The induction and operation of three carriers were envisaged decades ago by the navy’s concept of operations. The common perception within Indian strategic circles is that three aircraft carriers will exert themselves as India’s two-forked maritime-naval arms in each of its seaboards. A third carrier, meanwhile, will be undergoing maintenance or refit. The predecessor of the IMSS-2015, the Indian Maritime Strategy 2009, defined the aircraft carrier as the ‘central platform for projecting power at and from the sea’. Aircraft carriers make themselves present at a navy’s strategic, operational, and tactical levels.

indian maritime
PC: Telegraph India

Further, aircraft carriers can serve as powerful coastal attack forces by themselves, thus providing India with a convenient option to deal with geopolitical rivals such as Pakistan. CBGs will also aid the Indian Navy in becoming a provider of net maritime security (IMSS-2015). A more powerful navy equipped with multiple aircraft carriers will also help India preserve its strategic autonomy across conflict-prone chokepoints and waterways. More aircraft carriers also enhance the navy’s ability to undertake humanitarian assistance and disaster relief (HA/DR) and non-combatant evacuation operations (NEO). Naval combat missiles such as the Indo-Russian BRAHMOS will facilitate an effective offensive strategy in the Indian Ocean littorals.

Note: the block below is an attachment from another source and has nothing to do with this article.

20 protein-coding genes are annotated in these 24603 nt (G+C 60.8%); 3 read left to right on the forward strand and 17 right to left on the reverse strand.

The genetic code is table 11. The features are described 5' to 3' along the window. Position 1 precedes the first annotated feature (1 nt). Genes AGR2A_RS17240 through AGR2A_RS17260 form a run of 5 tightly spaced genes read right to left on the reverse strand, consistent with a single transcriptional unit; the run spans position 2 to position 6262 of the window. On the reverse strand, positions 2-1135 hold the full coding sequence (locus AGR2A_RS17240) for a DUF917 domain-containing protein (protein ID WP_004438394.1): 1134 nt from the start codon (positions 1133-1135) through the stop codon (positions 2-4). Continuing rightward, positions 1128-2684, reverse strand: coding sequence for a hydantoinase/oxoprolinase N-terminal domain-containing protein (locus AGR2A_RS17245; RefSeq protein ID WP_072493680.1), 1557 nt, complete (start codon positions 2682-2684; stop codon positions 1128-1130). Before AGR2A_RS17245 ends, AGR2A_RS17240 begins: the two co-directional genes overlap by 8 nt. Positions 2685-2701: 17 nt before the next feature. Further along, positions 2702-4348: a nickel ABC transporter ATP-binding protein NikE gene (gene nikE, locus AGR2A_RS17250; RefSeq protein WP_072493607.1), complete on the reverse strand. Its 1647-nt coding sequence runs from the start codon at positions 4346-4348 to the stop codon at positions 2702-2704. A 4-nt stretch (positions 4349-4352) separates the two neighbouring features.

Evolving Indian Maritime Strategy to Achieve Blue Water Dexterity